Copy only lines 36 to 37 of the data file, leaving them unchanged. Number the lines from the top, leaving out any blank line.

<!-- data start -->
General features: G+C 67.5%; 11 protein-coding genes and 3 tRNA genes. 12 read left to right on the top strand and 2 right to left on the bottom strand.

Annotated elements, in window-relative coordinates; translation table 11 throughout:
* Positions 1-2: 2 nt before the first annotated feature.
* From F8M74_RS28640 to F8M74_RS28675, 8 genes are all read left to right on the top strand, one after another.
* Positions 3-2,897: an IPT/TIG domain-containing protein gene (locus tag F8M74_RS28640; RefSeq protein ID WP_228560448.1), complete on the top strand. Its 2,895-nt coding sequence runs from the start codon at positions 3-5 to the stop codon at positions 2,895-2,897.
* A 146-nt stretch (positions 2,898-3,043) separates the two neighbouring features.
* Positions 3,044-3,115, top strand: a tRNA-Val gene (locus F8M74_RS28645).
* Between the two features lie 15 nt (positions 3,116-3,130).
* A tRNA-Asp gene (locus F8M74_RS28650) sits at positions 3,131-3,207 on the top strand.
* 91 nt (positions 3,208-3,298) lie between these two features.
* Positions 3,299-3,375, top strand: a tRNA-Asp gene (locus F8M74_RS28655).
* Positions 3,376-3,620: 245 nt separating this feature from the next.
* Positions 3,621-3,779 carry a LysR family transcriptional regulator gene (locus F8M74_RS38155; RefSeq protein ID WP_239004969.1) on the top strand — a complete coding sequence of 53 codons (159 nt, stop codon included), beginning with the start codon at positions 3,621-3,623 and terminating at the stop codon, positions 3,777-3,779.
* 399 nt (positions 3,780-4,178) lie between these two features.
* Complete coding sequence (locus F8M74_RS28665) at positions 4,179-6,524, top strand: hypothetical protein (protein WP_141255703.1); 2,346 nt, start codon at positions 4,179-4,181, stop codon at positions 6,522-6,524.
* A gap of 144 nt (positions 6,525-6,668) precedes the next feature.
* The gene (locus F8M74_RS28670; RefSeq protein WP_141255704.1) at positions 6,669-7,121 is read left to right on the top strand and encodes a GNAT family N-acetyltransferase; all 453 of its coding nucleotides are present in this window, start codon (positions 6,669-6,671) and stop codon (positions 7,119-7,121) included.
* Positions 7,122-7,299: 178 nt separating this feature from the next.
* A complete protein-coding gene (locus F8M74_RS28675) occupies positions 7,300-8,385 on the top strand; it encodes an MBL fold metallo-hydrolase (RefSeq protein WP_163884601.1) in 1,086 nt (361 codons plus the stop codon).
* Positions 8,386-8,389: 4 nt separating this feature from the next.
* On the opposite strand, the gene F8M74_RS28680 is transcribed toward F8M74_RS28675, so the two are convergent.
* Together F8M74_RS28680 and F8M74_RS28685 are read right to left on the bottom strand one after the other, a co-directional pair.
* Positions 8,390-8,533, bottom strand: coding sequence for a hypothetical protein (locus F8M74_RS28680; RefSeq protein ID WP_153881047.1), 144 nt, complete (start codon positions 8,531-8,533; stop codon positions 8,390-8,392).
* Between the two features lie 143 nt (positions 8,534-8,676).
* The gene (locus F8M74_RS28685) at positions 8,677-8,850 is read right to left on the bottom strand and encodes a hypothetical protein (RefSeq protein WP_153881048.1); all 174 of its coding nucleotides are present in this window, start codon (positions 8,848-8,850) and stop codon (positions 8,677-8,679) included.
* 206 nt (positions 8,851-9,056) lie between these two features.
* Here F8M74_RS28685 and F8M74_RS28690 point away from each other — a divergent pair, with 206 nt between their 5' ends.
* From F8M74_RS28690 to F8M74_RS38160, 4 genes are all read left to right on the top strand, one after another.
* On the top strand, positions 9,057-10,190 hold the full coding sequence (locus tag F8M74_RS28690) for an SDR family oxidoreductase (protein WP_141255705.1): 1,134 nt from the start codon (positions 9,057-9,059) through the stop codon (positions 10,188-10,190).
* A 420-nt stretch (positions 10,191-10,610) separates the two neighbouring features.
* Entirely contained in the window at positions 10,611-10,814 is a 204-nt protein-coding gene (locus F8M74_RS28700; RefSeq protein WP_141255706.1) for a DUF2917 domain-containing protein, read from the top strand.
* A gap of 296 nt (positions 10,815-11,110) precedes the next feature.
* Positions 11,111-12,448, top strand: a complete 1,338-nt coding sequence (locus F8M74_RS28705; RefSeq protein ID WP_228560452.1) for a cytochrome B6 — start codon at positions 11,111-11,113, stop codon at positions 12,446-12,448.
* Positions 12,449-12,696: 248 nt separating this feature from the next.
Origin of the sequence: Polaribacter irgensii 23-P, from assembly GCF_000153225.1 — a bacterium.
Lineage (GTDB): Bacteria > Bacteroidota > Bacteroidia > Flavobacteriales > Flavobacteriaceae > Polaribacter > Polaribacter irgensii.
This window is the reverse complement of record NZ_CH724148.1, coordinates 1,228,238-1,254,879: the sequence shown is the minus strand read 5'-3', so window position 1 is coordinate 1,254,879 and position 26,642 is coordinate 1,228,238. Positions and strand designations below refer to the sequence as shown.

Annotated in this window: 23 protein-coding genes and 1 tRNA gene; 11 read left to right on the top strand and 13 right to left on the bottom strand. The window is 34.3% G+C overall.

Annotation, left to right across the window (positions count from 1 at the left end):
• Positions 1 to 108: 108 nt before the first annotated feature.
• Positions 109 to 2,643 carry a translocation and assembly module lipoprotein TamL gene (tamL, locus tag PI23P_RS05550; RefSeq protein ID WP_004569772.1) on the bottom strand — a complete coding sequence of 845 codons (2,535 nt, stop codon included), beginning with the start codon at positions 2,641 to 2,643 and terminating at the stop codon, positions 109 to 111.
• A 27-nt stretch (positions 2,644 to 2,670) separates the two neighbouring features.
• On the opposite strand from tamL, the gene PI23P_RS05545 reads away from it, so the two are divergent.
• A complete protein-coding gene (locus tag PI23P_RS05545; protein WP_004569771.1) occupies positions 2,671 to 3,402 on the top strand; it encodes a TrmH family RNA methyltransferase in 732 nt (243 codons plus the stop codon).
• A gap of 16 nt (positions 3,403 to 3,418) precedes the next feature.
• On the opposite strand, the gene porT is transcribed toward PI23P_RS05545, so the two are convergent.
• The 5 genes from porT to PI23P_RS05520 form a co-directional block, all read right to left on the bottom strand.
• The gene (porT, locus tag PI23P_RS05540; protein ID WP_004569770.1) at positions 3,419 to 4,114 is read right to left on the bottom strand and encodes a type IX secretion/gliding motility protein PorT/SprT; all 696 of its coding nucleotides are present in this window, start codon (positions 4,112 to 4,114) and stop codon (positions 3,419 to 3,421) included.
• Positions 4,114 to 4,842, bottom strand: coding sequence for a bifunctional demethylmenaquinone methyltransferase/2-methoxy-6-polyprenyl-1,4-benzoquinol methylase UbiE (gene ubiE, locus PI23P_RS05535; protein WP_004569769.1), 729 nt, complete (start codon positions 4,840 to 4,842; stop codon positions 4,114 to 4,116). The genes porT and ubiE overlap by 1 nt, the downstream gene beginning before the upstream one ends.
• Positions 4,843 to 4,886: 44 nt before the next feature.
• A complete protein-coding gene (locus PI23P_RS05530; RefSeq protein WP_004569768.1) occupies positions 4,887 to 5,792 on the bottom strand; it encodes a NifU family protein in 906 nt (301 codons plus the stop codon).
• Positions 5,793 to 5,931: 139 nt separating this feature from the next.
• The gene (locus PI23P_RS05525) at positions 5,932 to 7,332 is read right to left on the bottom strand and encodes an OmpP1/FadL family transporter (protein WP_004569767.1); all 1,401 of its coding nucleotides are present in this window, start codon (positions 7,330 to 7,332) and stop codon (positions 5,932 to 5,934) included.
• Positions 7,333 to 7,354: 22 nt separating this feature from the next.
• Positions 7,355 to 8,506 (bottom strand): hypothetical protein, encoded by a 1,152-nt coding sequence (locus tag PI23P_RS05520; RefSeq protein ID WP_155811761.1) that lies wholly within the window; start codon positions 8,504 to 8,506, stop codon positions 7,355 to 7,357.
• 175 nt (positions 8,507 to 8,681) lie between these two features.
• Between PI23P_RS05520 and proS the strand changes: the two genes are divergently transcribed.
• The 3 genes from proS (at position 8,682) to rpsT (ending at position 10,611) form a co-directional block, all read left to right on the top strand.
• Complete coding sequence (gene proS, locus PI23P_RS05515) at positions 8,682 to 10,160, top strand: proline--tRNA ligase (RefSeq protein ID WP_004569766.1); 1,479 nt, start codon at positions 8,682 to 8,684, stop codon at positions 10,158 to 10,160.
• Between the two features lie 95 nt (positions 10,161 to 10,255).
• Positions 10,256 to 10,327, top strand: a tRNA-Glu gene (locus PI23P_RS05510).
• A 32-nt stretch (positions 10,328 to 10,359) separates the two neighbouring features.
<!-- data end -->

Lineage (GTDB): Bacteria > Bacteroidota > Bacteroidia > Flavobacteriales > Flavobacteriaceae > Polaribacter > Polaribacter irgensii.
This window is the reverse complement of record NZ_CH724148.1, coordinates 1,228,238-1,254,879: the sequence shown is the minus strand read 5'-3', so window position 1 is coordinate 1,254,879 and position 26,642 is coordinate 1,228,238. Positions and strand designations below refer to the sequence as shown.